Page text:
Banks in Malawi and the Malawi Revenue Authority (MRA) have come under fire for failing to explain clearly the services to which the new value-added tax (VAT) will apply.
Malawians have argued that both the banks and the MRA do not understand the law which they are implementing.
Yesterday, Bankers Association of Malawi (BAM) said from 1st November this year, some banking services in the country will now attract a Value Added Tax of 16.5%. BAM, however, kept a tight lid on the services to be affected.
MRA Deputy Commissioner General, Henry Ngutwa then held a press conference where it accused BAM of misleading Malawians. According to MRA, only non-banking services are subject to VAT.
On its Facebook page, MRA listed non-banking services which are charged VAT. These include fee for providing statements, payment orders or transfers and charges for provision of online banking, credit card late payment fee or limit excess fee, charges for withdrawals from any ATM and fixed or variable fees for providing bank drafts/ wire transfers/ foreign currency exchange.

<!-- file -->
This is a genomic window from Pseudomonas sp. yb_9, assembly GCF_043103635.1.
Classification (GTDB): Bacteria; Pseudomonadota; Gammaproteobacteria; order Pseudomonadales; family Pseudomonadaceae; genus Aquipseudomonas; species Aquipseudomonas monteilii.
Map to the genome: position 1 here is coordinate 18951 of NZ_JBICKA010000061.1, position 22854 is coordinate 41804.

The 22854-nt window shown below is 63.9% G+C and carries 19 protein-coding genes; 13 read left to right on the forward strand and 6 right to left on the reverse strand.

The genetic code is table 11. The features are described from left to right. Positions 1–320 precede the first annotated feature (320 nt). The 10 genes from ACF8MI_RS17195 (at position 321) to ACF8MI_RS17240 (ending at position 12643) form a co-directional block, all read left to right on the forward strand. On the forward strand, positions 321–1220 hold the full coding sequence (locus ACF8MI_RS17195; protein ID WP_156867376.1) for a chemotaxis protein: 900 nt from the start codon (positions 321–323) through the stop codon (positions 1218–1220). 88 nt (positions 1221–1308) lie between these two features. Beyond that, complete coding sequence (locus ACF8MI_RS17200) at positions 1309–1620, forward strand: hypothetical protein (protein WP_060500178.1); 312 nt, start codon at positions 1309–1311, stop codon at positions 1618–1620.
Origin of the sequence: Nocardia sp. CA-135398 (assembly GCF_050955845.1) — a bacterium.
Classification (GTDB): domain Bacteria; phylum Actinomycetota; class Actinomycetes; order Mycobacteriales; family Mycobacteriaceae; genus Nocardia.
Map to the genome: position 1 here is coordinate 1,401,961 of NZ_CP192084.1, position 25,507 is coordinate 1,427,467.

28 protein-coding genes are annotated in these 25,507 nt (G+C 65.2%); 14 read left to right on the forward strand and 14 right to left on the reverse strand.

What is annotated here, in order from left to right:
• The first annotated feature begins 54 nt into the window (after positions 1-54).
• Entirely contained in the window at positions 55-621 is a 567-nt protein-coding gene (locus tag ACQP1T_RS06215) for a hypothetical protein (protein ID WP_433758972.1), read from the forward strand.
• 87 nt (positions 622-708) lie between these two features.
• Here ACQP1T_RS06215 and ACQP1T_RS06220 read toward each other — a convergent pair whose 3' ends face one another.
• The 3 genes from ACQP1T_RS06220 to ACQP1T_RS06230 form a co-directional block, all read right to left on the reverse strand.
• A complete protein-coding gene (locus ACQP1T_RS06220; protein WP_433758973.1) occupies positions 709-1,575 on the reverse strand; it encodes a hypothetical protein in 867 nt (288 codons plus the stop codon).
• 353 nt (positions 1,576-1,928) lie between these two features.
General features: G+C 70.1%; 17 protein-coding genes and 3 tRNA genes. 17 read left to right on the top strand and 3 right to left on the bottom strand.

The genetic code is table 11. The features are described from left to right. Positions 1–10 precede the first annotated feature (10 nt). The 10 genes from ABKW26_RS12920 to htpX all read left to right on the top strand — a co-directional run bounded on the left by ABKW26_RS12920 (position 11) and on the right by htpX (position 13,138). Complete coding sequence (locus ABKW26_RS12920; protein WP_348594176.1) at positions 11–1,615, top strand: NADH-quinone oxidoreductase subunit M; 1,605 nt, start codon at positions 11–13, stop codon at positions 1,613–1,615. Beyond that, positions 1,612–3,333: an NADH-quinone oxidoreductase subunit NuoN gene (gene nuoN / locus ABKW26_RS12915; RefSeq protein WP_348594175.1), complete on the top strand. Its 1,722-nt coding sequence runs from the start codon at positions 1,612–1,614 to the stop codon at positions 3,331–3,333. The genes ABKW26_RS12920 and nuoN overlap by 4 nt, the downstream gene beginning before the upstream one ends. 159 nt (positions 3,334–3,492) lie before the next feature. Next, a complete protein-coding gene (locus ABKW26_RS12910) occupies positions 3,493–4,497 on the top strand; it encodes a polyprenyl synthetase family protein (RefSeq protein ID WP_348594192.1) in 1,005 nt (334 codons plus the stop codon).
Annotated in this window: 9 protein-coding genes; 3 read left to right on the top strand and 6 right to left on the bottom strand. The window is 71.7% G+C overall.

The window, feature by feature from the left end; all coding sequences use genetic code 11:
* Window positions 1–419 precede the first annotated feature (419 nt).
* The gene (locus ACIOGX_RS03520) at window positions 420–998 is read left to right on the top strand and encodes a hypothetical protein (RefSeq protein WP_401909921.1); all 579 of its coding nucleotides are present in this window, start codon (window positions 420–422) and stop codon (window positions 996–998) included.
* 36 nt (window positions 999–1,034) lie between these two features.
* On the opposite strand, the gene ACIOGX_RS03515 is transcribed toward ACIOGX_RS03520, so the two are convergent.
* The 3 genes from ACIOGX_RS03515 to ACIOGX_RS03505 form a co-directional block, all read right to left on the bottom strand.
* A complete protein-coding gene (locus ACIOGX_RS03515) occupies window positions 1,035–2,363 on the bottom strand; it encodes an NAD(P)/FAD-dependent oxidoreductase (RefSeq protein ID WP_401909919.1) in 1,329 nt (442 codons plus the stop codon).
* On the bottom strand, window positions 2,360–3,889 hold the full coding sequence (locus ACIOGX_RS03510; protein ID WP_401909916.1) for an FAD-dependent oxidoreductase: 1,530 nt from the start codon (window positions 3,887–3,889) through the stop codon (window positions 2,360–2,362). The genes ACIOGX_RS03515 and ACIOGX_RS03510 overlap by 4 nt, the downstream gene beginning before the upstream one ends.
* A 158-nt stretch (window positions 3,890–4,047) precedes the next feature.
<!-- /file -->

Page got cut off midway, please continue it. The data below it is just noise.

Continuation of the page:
Others are charges for cash handling such as counting, sorting and safe storage, fees for processing credit or debit card payment transactions including gateway fees, interchange fees between banks, interchange fees between a bank and other financial institution or mobile financial payment service provider, merchant service fee or discount rate fee and point of sale (POS), imprinter or terminal rental charges.
Malawians, however, have argued that these are banking services.
“Yesterday, the Malawi Revenue Authority said withdrawing money from an auto-teller machine (ATM) is a non-banking service, therefore the value-added tax (VAT) will apply. Bankers, teach us. How on earth can withdrawing money from an ATM not be a banking service?” said social commentator Onjezani Kenani.
Law expert, Prof. Danwood Chirwa, said the revenue authority itself doesn’t understand the law.
“The banks to whom the law is addressed have no clue what they’re expected to do with it. I’ve looked the so-called law, I’m not sure the person who drafted it knew what they were putting down on paper. Certainly, the MPs have no clue what they enacted. That’s what happens when you put faith in charlatans,” he said.